Compliments on your detailed and useful topic.
"The 1884 onwards register has been edited, due to the large number of registered items. ....."
Mostly bottles seem to be missing. This deficient Thompson list goes up to February 28 1908. After that date the blue book takes over, and I think it is complete, but I'm not aware of anyone doing a thorough check in recent times. The others you mention sourced from Thompson or from Thompson's source, the MS list at Broadfield House. Also these lists are Class III Glass only, and, as we have found here on the GMB, glass items were sometimes registered under a different class, most frequently Class IV Earthenware. Two of the possible explanations are that it broadened the protection to pottery and china, and that it significantly reduced publicity, particularly to US glassworks, who would have regarded any Class III registration (or glass patent) appearing in PG as an OK to make it themselves.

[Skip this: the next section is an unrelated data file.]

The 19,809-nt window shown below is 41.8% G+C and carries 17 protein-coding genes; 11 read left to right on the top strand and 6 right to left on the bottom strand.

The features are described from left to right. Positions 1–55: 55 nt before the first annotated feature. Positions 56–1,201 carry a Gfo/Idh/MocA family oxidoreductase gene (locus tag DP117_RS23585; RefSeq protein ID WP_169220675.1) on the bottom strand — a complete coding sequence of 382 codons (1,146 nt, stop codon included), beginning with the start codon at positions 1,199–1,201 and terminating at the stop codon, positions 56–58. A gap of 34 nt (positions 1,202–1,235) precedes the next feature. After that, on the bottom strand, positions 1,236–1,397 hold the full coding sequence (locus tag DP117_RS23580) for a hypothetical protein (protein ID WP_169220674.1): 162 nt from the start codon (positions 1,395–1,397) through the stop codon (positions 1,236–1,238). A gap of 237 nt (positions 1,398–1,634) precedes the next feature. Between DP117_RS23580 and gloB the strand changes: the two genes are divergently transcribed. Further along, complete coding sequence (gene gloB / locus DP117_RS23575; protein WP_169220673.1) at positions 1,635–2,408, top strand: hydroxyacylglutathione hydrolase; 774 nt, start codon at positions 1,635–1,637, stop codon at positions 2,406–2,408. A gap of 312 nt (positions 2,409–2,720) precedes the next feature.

Editing primary source material should be discouraged in the strongest terms. Also praise should always be given to those who publish completely and without any editing, like Eric Reynolds (Walsh factory pattern books) and Pamela (trade catalogues).
See Marsh, M., Perfume Bottles — A Collector's Guide, Miller's, 1999, p.28. This also shows a near spherical Crown bottle, not shown in your link. My pencilled marginal note reads "1st Series Reg No 260854 — 2/3/1872". Nice to know I got it right.
There is at least one 1884 registration which has the Rd number inside the old lozenge, and it has been mentioned here on the GMB. It conjures up a lovely picture of a mouldmaker being given the newfangled Rd No without any details of what to do with it — and then doing his best to cover any eventuality. Wouldn't that be a wonderful subject for a collection — Registration mark errors and oddities.
Finally I have had your first bottle through my hands without any base marks at all, probably a late example.